Walking into the Baker High School gymnasium on the fourth day of 2021, Buell Gonzales Jr. heard something he hadn’t heard in months.
Gonzales, the Baker School District’s athletic director, smiled as he heard the squeak of shoes on hardwood and the echoes of voices as BHS boys and girls basketball players practiced.
“There are just so many moving pieces that sometimes you just have to sit back and enjoy how far you’ve come,” Gonzales said on Friday, Jan. 8. “It has been so much negative for so long, so to get back in was something really positive. It was good to walk into the gym, to see them in there, laughing, having a good time, enjoying each other’s company and competing.”
After being in the state’s extreme-risk category for COVID-19 spread from Dec. 3-31, Baker County dropped to the high-risk level on Jan. 1.
That meant high school athletes were able to return to campus for practice, as long as they maintained social distancing and wore masks.
“When we got out of the extreme (level), it opened up the facilities, it’s just been super nice,” Gonzales said, “Coaches got in there, and started doing workouts, that was nice.”
Among those coaches was Jebron Jones, BHS boys varsity head coach.
“I think a lot of these guys and girls just missed being around each other, whatever sport it is, just their friendship that is hard to sustain via text or Instagram or anything like that,” Jones said.
Basketball and the other traditional winter sports, wrestling and swimming, started a month-long “mini-session” on Nov. 17, but that was canceled almost immediately when Gov. Kate Brown ordered a statewide “freeze” from Nov. 18 to Dec. 2 designed to slow the spread of COVID-19.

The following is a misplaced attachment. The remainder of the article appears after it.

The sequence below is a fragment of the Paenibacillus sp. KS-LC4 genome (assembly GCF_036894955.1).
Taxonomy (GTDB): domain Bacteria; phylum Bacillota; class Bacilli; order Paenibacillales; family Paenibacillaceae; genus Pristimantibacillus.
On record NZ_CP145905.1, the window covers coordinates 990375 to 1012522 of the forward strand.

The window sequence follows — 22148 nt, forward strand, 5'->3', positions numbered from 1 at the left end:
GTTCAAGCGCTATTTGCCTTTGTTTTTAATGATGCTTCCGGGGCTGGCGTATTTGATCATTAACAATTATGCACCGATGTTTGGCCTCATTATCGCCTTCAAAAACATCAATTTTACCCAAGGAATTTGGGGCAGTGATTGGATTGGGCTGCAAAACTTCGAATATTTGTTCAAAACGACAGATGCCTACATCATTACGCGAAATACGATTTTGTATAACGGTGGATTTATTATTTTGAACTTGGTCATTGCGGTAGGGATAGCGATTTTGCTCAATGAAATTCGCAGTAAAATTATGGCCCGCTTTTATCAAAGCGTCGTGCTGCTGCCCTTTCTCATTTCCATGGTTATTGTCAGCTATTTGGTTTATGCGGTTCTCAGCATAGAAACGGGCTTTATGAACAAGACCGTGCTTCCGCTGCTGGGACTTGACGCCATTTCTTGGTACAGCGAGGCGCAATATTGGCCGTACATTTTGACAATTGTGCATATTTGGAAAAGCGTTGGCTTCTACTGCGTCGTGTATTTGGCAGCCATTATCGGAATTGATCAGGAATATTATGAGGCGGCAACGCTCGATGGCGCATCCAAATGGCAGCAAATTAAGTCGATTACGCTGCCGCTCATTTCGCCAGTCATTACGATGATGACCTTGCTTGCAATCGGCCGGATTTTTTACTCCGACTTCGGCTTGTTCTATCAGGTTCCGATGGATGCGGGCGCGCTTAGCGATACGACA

The freeze was replaced with the current risk level system.
Mat Sand, BHS girls varsity head coach, said the mini-session’s end added to a series of disappointments that started in early March when the onset of the pandemic canceled the Class 4A girls state tournament and prevented Sand’s team from defending its 2019 state championship.
“It was extremely disappointing,” Sand said on Tuesday, Jan. 12. “I understand the circumstances and situations are all out of a lot of people’s controls, I was just more discouraged getting things going and then being shut off.”
Sand said his players were glad to return to practice in the new year.
“They were excited to get back into the gym, get things going and kind of get back into routine,” Sand said. “They’ve been out of the gym for so long, and they’ve had so many things taken away from them because of the circumstances.”
The Bulldogs’ return to the court was short-lived.
Oregon Gov. Kate Brown announced on Tuesday that Baker County will return to the extreme-risk category on Friday, Jan. 15. Indoor sports, including practices, will be prohibited again at least through Jan. 28.
Games to come this winter?
Whether the recent basketball practices mark the start of a process that culminates with Baker athletes competing against their counterparts from other schools remains uncertain.
On Dec. 7 the executive board of the Oregon School Activities Association (OSAA), which oversees prep sports in the state, canceled its plan to start winter sports — basketball, wrestling and swimming — on Dec. 28.
Instead, the OSAA board pushed back the start of high school sports to Feb. 22, 2021.
Under the current proposal, traditional fall sports — football, volleyball, soccer and cross-country — would start first. Their seven-week season would start with practices on Feb. 22, and the first games March 1.
Traditional fall sports would be followed by traditional spring sports, from April 5 through May 24, and the year would conclude with traditional winter sports from May 10 to June 27.
With regular practices possibly starting in little more than a month, Gonzales is optimistic that Baker County can drop back to a lower level that allows practices starting Jan. 29.
(Risk level designations are on a two-week basis.)
“I just hope we stay under the extreme, so our facilities could stay open,” Gonzales said. “It’s just such a crazy time.”
In the meantime, Gonzales said he talks frequently with BHS coaches.
“Just making sure they are ready for the season, making sure the coaches have all of their certifications done,” Gonzales said.